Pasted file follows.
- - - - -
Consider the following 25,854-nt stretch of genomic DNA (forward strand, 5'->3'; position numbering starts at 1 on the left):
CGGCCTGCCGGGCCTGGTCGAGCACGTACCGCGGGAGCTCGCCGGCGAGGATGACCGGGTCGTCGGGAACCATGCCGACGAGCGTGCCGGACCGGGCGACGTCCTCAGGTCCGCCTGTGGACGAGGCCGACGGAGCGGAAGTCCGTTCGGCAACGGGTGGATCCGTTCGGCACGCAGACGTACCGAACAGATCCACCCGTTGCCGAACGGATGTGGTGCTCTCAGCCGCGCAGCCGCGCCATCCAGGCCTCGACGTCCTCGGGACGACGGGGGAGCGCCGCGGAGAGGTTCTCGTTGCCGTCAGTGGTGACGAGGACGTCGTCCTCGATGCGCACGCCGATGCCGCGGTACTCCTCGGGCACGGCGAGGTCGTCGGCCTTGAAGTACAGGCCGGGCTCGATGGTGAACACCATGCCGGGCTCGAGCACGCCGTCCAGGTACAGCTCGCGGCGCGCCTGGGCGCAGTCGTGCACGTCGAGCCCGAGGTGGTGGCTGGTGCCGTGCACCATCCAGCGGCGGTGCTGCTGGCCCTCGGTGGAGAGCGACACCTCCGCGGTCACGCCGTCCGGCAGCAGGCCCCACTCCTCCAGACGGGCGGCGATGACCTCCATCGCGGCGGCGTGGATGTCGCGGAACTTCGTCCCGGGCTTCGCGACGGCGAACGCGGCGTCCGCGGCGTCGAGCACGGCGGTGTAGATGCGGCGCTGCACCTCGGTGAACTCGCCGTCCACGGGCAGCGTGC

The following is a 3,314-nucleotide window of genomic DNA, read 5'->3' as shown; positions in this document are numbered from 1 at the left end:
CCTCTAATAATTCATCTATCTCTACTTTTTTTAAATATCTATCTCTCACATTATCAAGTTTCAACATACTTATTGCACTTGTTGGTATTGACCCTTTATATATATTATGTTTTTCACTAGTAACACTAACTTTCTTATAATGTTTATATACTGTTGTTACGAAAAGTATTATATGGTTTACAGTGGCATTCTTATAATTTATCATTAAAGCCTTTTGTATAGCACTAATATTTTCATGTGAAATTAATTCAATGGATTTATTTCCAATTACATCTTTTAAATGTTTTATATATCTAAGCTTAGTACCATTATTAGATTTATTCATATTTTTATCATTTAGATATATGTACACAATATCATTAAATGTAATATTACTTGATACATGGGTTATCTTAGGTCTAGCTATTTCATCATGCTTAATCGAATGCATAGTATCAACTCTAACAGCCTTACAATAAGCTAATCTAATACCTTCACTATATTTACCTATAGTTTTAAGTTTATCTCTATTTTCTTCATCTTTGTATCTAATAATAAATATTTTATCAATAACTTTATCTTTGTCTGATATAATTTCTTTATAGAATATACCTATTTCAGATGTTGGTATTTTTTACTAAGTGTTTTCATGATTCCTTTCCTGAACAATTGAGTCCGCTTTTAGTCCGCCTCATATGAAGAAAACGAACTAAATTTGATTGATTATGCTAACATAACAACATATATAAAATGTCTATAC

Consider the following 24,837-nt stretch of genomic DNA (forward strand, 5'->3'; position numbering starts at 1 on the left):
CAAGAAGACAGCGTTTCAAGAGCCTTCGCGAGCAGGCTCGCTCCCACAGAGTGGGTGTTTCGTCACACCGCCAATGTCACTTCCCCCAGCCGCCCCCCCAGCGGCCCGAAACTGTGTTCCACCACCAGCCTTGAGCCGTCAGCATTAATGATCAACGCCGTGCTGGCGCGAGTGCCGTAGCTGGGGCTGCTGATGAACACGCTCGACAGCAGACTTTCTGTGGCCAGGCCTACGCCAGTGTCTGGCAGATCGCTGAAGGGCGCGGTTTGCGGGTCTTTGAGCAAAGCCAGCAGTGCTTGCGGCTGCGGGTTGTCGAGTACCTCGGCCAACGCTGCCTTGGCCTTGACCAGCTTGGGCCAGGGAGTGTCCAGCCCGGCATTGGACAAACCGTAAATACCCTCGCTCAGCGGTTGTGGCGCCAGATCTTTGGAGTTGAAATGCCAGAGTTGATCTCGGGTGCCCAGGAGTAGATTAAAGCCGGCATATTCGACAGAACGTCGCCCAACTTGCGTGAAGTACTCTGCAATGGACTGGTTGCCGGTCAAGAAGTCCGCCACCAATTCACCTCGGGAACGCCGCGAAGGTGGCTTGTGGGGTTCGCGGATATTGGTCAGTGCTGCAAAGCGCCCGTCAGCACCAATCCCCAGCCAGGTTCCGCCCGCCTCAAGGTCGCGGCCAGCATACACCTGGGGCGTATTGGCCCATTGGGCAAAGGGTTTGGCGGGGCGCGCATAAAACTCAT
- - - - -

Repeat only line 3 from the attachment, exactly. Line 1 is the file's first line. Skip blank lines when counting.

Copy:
The following is a 3,314-nucleotide window of genomic DNA, read 5'->3' as shown; positions in this document are numbered from 1 at the left end: